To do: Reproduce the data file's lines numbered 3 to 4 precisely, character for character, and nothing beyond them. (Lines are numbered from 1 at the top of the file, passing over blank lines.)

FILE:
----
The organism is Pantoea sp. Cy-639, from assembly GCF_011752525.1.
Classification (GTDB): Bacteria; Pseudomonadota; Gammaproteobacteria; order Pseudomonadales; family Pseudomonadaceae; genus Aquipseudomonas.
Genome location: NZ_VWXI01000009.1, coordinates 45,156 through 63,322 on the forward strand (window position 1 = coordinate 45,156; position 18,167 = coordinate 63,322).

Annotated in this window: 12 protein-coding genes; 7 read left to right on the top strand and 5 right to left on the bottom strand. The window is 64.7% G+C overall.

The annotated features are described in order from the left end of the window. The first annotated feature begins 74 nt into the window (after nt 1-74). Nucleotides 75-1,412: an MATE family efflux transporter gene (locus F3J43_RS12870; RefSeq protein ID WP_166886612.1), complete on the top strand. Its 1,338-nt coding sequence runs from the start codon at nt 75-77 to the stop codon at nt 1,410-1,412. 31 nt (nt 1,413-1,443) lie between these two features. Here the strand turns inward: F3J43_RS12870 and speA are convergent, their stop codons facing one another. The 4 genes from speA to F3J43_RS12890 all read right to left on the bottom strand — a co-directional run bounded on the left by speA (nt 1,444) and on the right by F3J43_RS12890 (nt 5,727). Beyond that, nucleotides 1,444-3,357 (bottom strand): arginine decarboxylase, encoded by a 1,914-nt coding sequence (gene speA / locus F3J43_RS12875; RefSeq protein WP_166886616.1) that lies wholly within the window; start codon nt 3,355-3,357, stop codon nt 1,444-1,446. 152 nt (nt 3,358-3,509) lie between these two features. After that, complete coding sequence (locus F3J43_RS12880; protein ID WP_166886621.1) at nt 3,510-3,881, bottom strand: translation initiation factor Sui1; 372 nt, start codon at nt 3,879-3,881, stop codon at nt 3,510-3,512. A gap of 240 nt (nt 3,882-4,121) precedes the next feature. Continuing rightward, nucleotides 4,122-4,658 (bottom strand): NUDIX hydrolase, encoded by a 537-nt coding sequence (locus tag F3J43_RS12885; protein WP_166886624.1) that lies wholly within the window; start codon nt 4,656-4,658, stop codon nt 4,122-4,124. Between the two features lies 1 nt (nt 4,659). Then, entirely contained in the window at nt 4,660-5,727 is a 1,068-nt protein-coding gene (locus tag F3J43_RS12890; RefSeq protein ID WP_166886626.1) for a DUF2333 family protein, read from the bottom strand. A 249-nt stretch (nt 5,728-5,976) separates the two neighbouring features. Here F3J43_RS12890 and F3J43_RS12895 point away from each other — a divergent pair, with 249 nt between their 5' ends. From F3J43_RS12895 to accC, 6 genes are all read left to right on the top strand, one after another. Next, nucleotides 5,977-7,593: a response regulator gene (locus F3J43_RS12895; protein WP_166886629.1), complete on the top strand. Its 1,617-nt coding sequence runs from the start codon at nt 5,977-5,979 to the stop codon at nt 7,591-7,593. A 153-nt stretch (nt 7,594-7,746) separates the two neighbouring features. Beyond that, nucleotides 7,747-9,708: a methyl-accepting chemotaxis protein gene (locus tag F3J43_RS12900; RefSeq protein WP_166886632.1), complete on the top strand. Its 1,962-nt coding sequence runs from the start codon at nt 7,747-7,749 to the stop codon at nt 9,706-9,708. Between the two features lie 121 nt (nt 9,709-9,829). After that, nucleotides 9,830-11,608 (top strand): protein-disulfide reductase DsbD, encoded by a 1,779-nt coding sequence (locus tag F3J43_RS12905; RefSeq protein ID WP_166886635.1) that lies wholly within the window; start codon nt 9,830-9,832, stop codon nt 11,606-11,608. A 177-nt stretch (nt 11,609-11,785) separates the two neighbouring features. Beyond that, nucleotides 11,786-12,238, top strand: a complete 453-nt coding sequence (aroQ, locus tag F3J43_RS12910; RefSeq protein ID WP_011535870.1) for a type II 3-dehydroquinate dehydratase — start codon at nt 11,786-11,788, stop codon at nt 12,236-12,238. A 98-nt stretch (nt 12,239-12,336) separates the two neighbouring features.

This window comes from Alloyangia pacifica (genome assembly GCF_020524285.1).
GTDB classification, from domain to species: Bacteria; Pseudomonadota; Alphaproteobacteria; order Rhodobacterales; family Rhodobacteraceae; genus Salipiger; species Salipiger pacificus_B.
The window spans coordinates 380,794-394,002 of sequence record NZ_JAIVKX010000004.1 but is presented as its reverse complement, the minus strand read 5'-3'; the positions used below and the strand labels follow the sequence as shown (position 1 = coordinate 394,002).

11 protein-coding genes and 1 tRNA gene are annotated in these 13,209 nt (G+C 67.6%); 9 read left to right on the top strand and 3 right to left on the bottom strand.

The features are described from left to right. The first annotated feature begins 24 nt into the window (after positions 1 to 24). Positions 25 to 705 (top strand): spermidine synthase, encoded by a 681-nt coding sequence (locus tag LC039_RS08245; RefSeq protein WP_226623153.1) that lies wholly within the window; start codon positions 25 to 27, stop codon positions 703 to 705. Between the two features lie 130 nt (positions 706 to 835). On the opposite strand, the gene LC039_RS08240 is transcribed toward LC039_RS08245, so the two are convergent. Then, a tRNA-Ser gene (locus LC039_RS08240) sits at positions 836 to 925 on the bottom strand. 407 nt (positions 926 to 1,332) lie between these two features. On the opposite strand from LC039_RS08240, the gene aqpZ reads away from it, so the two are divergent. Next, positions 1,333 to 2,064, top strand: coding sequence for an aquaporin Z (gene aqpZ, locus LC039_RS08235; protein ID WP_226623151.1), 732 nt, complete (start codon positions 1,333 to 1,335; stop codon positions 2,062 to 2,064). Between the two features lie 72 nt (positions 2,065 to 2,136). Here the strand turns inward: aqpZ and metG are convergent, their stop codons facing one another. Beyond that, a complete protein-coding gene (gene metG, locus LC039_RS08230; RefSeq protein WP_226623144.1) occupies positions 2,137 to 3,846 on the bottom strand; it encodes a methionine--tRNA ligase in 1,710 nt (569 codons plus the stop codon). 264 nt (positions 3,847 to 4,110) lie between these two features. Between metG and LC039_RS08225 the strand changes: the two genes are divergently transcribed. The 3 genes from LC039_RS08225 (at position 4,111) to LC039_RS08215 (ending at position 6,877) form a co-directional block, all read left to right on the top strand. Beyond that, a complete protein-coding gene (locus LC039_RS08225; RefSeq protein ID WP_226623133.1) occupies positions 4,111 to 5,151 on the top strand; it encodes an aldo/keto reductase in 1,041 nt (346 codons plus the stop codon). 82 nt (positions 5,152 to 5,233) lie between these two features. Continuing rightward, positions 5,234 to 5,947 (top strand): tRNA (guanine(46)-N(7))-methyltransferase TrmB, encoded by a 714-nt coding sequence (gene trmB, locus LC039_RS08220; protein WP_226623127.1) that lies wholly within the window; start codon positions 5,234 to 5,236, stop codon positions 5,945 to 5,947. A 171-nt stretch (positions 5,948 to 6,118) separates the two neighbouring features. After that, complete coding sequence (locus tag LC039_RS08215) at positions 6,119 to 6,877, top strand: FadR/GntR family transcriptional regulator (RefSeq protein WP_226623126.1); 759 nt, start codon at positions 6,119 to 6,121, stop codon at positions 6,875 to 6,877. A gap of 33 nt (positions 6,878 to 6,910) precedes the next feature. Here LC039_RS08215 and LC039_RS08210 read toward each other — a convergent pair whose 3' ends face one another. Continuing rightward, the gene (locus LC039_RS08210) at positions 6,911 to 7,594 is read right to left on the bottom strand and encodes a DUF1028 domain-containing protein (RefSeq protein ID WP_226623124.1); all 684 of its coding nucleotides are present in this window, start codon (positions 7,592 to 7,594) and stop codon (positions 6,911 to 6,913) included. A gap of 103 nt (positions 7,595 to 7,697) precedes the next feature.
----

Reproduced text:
Genome location: NZ_VWXI01000009.1, coordinates 45,156 through 63,322 on the forward strand (window position 1 = coordinate 45,156; position 18,167 = coordinate 63,322).

Annotated in this window: 12 protein-coding genes; 7 read left to right on the top strand and 5 right to left on the bottom strand. The window is 64.7% G+C overall.